"Or you stay here, locked down, until our current security crisis is over."

"Which will be never."

"Well, I refuse to be so pessimistic," the official says, dying for a cigarette: "I fully believe that, one day, you all will realize how good you have it here, in France. I also believe that you'll come to understand that the best way to integrate is to accept the discomfort of those you're integrating into, and work harder to prove yourselves to them."

"So we can't have equality and freedom until you see us as brothers, is that it?"

"Well, look, you can't just expect everyone to get along from the start. There's always going to be this sort of thing, in any society. And protesting and being angry when we make mistakes? Well... that doesn't help."

Abdullah Ismail just looks at the man. He thinks of his friends, beaten and fingered by lazy, racist cops. He thinks of the constant racist taunts and suspicious looks from the people on the streets. He thinks of how his more pious friends can't wear hijab or prayer beads to work, and how their children can't wear them to school. 

And he thinks of the awful smile on the man in white armor as he called him a negro and beat him like a dog. 

Somehow, Abdullah gets the strength to stand up, tip the table over, and send the sheaf of papers every which way. He also maintains the strength to scream, and fight with the first two guards that come rushing into the room. And he doesn't stop struggling until someone succeeds in putting him in a choke hold -- knocking him out and down.

Down into the darkness of his broken, half-memories, in which some things are finally beginning to make sense.

* * *

"I guess we're all let down by our childhoods, eventually," the older man says: "I can remember when you could have a quarter last all day. It'd get you a movie, a couple candy bars, and bus fare. Now, they won't even get you a half an hour on a parking meter."


"Yeah. You go most places, you're lucky to get ten minutes."

"I thought you didn't have to worry about things like that, anymore."


"Well, being an official hero and all? I figured you could just park wherever, and put a little sign on the dashboard saying 'on business,' or something."

"If only," the older man says: "And you should know. Didn't you read that phone book the TU sent when it absorbed us all?"

"No. I think it's still sitting on my coffee table. My real coffee table, that is. Not the one I'm using now."

The older man nods: "How long do you think you can retain your cover with the Scarlet Factotum?"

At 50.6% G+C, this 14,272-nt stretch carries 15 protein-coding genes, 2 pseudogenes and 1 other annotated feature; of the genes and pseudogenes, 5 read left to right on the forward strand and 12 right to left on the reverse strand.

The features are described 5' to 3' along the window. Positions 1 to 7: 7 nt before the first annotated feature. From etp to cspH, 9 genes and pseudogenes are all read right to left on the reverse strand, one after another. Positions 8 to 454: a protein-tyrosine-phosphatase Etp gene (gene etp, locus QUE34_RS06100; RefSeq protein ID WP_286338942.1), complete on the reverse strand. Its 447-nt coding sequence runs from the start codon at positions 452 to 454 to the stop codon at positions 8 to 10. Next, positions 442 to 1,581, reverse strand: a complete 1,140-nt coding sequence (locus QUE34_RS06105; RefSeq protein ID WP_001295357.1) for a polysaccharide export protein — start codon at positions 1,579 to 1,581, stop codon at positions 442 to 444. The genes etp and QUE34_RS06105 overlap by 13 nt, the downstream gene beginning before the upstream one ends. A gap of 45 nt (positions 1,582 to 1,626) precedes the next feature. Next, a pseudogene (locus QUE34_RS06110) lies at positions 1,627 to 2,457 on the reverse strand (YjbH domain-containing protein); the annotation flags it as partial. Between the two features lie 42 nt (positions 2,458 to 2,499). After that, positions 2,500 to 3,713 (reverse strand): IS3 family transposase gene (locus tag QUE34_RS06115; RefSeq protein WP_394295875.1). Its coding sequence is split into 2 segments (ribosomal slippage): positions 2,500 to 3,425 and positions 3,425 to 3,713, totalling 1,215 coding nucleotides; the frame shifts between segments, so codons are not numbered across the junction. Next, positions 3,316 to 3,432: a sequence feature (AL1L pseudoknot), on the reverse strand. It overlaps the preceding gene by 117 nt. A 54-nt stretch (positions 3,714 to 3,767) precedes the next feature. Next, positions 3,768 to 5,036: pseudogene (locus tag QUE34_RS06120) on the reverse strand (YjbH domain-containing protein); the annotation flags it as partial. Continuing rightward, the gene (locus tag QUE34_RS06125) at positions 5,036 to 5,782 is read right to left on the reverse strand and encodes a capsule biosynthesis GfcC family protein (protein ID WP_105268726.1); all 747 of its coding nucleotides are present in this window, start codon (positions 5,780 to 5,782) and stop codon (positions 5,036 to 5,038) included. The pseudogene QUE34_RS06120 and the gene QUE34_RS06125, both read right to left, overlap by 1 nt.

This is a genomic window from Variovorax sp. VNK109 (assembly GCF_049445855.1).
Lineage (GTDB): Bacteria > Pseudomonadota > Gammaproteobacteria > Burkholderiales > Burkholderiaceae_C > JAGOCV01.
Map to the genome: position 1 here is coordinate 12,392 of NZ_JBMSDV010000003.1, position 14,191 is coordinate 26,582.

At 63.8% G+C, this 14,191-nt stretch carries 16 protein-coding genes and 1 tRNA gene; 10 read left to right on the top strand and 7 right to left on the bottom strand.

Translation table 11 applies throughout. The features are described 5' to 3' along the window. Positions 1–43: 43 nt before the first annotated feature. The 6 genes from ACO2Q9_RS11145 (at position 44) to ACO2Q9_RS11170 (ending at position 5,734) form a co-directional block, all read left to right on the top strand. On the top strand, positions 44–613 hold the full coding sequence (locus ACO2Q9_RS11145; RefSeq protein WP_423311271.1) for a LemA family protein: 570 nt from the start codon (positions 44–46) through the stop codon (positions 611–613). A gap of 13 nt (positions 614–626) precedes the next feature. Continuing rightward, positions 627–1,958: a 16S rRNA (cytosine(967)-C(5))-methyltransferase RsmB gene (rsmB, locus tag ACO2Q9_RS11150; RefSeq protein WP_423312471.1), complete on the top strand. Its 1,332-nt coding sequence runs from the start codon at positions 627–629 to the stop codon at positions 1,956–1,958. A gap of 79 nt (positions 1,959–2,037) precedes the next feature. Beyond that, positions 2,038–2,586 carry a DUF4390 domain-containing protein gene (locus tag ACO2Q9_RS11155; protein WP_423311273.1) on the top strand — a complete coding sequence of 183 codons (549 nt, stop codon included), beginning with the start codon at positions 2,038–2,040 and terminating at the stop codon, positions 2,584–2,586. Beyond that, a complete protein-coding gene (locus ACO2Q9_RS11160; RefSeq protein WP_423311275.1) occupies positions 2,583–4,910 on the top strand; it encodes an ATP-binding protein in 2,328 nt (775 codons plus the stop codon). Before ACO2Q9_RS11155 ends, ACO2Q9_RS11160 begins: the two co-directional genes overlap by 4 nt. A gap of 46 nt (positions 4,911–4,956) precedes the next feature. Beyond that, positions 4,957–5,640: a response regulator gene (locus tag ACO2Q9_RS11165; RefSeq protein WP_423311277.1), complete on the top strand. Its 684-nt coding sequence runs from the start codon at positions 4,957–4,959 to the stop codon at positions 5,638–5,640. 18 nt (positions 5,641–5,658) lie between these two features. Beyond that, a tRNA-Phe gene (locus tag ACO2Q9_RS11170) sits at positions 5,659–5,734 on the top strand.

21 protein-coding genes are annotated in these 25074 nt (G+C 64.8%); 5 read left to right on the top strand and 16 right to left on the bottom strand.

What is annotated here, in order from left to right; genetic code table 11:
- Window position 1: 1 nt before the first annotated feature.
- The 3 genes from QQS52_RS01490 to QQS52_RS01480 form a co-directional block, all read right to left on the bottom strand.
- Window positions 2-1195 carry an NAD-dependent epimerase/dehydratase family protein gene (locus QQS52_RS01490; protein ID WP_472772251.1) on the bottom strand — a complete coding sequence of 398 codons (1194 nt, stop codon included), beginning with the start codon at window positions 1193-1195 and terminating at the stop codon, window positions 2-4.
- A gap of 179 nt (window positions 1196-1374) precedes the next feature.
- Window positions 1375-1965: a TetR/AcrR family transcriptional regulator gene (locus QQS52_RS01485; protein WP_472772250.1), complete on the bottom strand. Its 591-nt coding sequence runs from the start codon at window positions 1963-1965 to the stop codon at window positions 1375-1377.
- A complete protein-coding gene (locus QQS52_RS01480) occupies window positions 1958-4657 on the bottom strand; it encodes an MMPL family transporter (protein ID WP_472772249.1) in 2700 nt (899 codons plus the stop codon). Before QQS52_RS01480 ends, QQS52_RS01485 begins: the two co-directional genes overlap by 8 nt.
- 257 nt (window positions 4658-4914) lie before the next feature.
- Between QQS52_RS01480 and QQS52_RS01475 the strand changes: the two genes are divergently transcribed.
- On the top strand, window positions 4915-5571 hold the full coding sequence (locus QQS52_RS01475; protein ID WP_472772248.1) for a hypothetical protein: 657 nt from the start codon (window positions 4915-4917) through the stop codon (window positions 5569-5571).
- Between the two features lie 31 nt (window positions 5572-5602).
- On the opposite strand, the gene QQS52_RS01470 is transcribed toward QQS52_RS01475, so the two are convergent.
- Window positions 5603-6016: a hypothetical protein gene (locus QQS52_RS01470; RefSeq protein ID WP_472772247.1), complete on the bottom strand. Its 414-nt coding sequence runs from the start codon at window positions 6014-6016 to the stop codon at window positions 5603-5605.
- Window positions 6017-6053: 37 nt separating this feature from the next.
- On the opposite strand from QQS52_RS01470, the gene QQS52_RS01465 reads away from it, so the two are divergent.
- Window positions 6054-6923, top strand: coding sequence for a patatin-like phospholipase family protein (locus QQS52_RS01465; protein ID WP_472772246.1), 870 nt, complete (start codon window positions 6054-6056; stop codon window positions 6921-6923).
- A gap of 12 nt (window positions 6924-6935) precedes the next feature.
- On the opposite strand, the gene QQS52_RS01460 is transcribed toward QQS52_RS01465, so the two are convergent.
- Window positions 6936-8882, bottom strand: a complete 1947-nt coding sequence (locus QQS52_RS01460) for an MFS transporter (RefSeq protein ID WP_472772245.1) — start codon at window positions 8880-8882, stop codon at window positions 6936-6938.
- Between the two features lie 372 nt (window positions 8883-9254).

"With the crazy red robot? Indefinitely."


"Sadly, yes. She's angry as !@#$, naive as !@#$, and so fixated on her big plan to conquer the world that she's !@#$ing missing the forest for the trees, not to mention half the continent."

"What about her allies?"

"Those morons? Well, one of them's just there for a paycheck. As soon as the !@#$ hits the fan, he's gone. The others are a leader who's better as a follower and a useful idiot who can't even die correctly. So long as they think I'm down with the program they won't stick their noses in too deeply." 

"Do you think you can rein her in a little? Keep this from getting as bloody as it could be?"

The young man looks at his father, and then slowly shakes his head: "I hate to quote movies, dad, but I'm afraid there will be blood. The good news is that, if our latest intel is correct, a lot of it's going to be supervillains killing supervillains. But no one's walking out of this with clean hands. You knew that, right?"

"I know, yeah." the older man sighs, having a sip of the coffee he got with the pie: "I just keep hoping for a miracle, you know?"

* * *

"!@#$ing stupid meatbags!" METALMAID screeches, pounding her fist into a nearby wall. It breaks around it like it was made of glass, and she just stands there, amazed at her own strength.

"Well, look, I know it looks bad," the Sound says, waving a pad up as he follows after her: "And no, I'm not happy we lost three operatives in one go. Especially not Nefartiti. She was !@#$ fine-"

The Pusher coughs into his fist, and the Sound grits his teeth and gets back on subject: "But the mission was accomplished. They uploaded the information we needed. We now know a lot more than then we did before about how their super structure works."

"Super structure," the Pusher nods: "I like that. Very catchy."

"I could care less about {quote}buzzwords{endquote} right now," METALMAID hisses: "What I care about is the fact that they probably know what we were looking for."